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A spotlight on Spain’s economy during COVID-19

By Aleksandra Petrovic, political researcher working at Dow Jones in Barcelona 

The coronavirus pandemic has brought about a specific economic crisis unlike any other in recent times. Unlike the usual culprits such as stock market crashes and credit crunches, this impact was wilfully brought on by governments in an effort to prevent another catastrophe: the potential deaths of their citizens in the tens of thousands due to a new fast-spreading virus. The extremely rigorous measures imposed on citizens’ wellbeing have tipped the scales and propelled national economies into a downturn that might bring on the worst recession since the Great Depression. The country that has been most heavily impacted by this situation in Europe is Spain, with over 200,000 people infected and more than 20,000 dead.

At the end of the financial crisis in 2008, Spain began its slow painful recovery from an economic situation that had led to over a quarter of its workforce being unemployed. From 2013, Spain’s economy started to improve at a faster rate, managing to achieve its first foreign surplus in three decades. The economy continued strong, allowing its unemployment rate to drop to more manageable levels at just under 14%. However, with an improving economy came the undesired side effects, such as the large, unsustainable influxes of tourists, and rent prices that shot up faster than resident’s incomes. From 2013 until end of 2019, salaries in Spain increased on average by only 1.6%, compared to rental prices that increased by 50%. For example in Barcelona, flat-sharing became the standard go-to option for the vast majority of people, whilst living in a modest studio apartment on one’s own became a luxury. Locals who wanted to maintain the same standard of living were pressured to move out of cities into smaller surrounding villages that were friendlier towards their budgets. Foreigners from Northern European countries rushed to the Catalonian capital to buy property that from their perspective was more affordable than in their home countries. Barcelona lost its reputation as the city of affordable property investments and instead became a metropolis of overpriced real estate.

Aleksandra Petrovic
Aleksandra Petrovic

This was a tense bubble that was growing steadily every year without any indication of bursting anytime soon, until the COVID-19 alarm struck. Spain’s authorities passed measures that ushered its population of 46 million people into strict quarantine in a matter of days, abruptly cutting off the flow of employees to their workplaces, and pressured the institutions of the hospitality industry to shut down for what was claimed would last a couple of weeks. Those couple of weeks kept being extended over and over, until many private businesses had to declare their permanent closures due to the lack of trade. Hundreds of thousands of people all over the country were laid off. To counteract this, Spain’s government passed measures that prevented employers from using the quarantine situation as an excuse to fire their staff. This resulted in employers continuing to assign temporary layoffs instead, which trade unions and economists have warned might become permanent.

As of date, the quarantine has been assigned to last until the beginning of May, with further possibilities of extension. The government has slightly eased up on the restrictions, allowing people in specific industries such as manufacturing and construction to return to work under firm safety guidelines, but the vast majority of the workforce is still on hold.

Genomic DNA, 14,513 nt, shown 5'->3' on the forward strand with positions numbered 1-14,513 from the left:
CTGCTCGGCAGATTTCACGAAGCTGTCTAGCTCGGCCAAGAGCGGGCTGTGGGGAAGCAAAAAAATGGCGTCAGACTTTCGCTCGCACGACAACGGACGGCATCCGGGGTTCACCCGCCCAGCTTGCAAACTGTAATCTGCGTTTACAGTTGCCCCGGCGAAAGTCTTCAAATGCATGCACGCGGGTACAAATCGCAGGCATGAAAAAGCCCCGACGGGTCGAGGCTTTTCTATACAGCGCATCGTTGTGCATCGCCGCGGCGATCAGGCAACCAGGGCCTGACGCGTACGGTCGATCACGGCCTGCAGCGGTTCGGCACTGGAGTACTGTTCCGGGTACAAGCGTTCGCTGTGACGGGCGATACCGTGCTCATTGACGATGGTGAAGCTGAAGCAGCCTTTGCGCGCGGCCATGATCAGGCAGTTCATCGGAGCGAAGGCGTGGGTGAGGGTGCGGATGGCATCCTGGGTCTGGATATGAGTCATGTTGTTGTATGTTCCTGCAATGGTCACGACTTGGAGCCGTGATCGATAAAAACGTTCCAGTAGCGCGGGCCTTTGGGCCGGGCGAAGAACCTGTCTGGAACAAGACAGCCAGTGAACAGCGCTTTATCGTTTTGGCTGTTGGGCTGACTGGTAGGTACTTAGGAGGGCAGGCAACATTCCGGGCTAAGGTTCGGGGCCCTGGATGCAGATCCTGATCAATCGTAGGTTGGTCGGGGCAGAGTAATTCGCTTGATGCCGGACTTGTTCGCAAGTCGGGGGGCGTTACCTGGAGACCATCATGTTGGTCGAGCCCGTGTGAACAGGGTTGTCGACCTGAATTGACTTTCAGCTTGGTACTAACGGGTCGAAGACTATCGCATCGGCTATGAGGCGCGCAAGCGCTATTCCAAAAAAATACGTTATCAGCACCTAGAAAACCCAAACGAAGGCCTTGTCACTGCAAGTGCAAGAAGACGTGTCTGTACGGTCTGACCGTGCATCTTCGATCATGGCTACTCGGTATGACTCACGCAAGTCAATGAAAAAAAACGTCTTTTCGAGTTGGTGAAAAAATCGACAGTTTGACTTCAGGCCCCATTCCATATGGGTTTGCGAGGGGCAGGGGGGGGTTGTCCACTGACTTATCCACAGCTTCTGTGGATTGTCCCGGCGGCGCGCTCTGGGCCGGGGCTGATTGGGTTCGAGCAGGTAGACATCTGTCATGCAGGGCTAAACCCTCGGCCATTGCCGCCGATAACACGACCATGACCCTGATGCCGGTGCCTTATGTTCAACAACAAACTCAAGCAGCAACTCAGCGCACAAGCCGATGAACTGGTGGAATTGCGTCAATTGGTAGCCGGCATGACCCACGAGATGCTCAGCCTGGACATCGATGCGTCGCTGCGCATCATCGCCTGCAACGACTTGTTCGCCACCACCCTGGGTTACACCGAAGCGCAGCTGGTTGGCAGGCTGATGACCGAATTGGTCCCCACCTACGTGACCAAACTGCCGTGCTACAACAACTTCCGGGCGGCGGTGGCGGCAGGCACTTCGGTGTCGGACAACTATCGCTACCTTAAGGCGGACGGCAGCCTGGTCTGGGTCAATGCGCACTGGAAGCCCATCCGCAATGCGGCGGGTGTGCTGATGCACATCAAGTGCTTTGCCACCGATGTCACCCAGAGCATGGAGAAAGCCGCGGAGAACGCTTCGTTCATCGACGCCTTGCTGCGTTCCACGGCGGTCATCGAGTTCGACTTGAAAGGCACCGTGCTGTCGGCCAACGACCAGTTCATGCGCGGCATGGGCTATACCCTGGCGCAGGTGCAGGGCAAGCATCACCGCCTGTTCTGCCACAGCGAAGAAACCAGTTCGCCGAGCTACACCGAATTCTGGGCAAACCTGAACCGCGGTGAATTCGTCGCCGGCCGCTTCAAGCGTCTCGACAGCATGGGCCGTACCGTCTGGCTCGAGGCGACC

When the quarantine eventually ends, the question would be how many have lost their jobs and how bad of a hit the Spanish economy had to take as a result of the government’s good intentions. Recovery would be slow, which would be reflected in companies reluctantly opening new positions and posting job advertisements as they test the waters of dampened consumer interest. Many restaurants and leisure venues would have permanently closed down under the pressure of the quarantine, which will force employees in these sectors to search for work elsewhere. Due to fears of future pandemic outbreaks air travel will be limited, at least until a vaccine is found, which will cut down revenues from tourism and foreign investment.

Finally, the notorious property and rental prices that soared higher than the people’s ability to afford them will finally slow down and eventually start to decrease due to the lack of interest to remain in cities are lacking in job opportunities. Airbnb properties that profited from the bustling tourism in Spain will either have to reduce their prices or stop being available to tourists, with greater probability being the latter. With the competition of Airbnb being out of the way, landlords will start trying to attract local residents with more reasonable rental prices.

The economy will recover, perhaps faster than expected. Some experts are optimistic, saying it will return to normal in a year, with the introduction of a vaccine that will return tourism the following summer and once again inject billions of euros into the economy.

The big issue is that the virus is a fast mutating one, which puts pressure on the time for a vaccine to be developed. The situation brings up a question of whether the search for a vaccine is futile. It is also possible that there will be a surge in cases once autumn rolls in, which would lead to a second quarantine and the Spanish economy will have to absorb another punch.

For now, the country’s main focus is to get back on track at the first sign of waning coronavirus cases – to reopen schools, allow everyone to go back to work and to salvage whichever small businesses can be saved. Spain’s economy is sinking in a crisis quicksand, and any inappropriate response might just as well plunge it deep into another recession.